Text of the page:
Playing Chicken with the Department of Ag

by Paul Schwennesen

Josh is a Mennonite friend who happens, by the grace of native talent and a powerful work ethic, to produce magnificent chickens. Raised on green growing pasture, they are never medicated, never fed artificial supplements or genetically selected to grow abnormally fast. They develop rich golden fat and a deep flavor; characteristics that have been more or less lost in modern, streamlined, highly efficient poultry production. Not surprisingly, Josh’s chickens are in high demand among food cognoscenti and fine restaurants.

A couple of years ago, I began bringing Josh’s chickens to my farmers’ market stand to market alongside our equally popular grassfed beef. Josh and I, in a classic entrepreneurial endeavor, have made these wholesome chickens available to happy, discerning customers who would otherwise be unable to justify a three hour commute to buy a bird for dinner.

Josh processes his chickens on his farm under a legal exemption allowing him to avoid industrial (and expensive) processing plants. Each chicken he produces is clearly labeled as to origin, method of production, added ingredients (none), as well as citing the statute, which allows him to do these things unmolested.

Last weekend he was informed by the Food Safety Inspection Service, the regulatory arm of the USDA, that he faced a “situation.” They had discovered a chink in the otherwise protective “non-molestation” statute. Because he is marketing chickens to an intermediary (me), his product is therefore rendered illegal and he must desist. In a disturbing addendum, the inspector also let slip that the USDA would be “willing and free of charge” to take over inspection of his facilities, and that they would be “more than happy to help him get going,” presumably in the chicken business.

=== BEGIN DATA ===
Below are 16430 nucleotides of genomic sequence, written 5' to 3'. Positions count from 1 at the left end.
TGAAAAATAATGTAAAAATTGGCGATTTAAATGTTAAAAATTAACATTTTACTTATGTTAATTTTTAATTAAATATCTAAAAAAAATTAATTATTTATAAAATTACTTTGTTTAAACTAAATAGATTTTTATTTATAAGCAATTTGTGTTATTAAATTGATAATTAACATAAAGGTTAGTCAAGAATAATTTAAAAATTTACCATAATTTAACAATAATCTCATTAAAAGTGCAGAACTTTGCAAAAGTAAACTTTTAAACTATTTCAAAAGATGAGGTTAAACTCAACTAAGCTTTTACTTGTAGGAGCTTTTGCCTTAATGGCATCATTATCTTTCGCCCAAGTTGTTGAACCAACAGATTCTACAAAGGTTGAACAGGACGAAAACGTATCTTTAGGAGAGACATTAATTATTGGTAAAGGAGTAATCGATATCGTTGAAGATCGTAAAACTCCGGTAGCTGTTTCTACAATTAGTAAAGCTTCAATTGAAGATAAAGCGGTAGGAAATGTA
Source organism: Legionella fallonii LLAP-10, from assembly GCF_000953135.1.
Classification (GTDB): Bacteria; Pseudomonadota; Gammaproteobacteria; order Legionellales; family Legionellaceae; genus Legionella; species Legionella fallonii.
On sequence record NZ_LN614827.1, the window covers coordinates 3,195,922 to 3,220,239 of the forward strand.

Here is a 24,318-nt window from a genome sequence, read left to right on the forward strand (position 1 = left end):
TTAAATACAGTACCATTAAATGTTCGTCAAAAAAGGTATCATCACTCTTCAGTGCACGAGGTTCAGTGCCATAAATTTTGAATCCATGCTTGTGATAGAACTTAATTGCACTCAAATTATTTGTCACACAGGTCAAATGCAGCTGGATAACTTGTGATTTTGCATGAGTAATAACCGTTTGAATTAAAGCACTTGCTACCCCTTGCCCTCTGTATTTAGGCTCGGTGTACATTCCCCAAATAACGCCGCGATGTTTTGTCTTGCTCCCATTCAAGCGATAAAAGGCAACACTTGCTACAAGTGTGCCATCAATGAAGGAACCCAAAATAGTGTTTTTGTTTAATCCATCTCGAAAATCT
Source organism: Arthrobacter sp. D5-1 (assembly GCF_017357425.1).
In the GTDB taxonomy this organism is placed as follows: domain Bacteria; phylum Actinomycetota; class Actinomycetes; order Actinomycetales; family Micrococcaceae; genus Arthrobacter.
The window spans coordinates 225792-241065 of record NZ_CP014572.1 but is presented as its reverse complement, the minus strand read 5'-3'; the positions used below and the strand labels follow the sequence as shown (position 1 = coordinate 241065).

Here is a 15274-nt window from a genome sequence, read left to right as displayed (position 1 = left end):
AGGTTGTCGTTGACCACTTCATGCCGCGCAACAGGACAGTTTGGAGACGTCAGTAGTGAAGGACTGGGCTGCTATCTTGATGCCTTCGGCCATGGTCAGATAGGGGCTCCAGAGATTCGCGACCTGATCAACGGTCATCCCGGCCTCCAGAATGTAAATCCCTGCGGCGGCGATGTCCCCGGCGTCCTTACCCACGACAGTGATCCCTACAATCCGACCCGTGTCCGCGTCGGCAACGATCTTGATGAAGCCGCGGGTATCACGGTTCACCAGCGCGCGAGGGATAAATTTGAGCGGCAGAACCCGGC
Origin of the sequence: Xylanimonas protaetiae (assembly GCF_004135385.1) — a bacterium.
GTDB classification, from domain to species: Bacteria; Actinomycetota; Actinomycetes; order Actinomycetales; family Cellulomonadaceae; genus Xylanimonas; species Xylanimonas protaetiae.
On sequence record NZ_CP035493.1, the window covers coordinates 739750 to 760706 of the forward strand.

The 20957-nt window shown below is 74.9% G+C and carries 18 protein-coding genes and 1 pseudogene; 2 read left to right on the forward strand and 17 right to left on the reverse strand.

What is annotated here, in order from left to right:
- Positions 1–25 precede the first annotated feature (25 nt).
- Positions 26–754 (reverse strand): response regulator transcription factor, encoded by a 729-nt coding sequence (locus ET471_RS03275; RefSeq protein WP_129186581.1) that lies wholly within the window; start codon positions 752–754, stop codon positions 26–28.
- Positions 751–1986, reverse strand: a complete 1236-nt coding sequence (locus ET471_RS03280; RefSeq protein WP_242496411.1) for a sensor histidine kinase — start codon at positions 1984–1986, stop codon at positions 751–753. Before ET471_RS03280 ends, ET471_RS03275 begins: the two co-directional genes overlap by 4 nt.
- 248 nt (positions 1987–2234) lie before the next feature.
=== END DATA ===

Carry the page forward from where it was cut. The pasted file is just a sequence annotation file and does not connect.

The same authority willing to allow a company to distribute (and I’m not making this up) neon-green sugar drink with the word “sweetener” (in quotes) on the ingredient list believes that customers cannot be trusted to buy a natural chicken from a reputable farmer.

Perhaps this is just the fickle vagary, the marginalia of an otherwise appropriate regulatory regime.  But I’m afraid this situation represents a deeper, metastasized, problem.  The late Mr. Jefferson, that “intellectual voluptuary” according to his Big Government nemeses, explained that government’s only purpose is to secure natural rights.  Governments, he believed, exist to protect life, liberty, property and little else.  It’s probably archaic of me to wish for a return to such a limited view, but I can’t help it.  The kind of absurd oversight now considered standard practice feel fundamentally unjust. It would be wonderful to live in a world where selling a chicken wasn’t rife with official allegations or burdened with state prohibitions.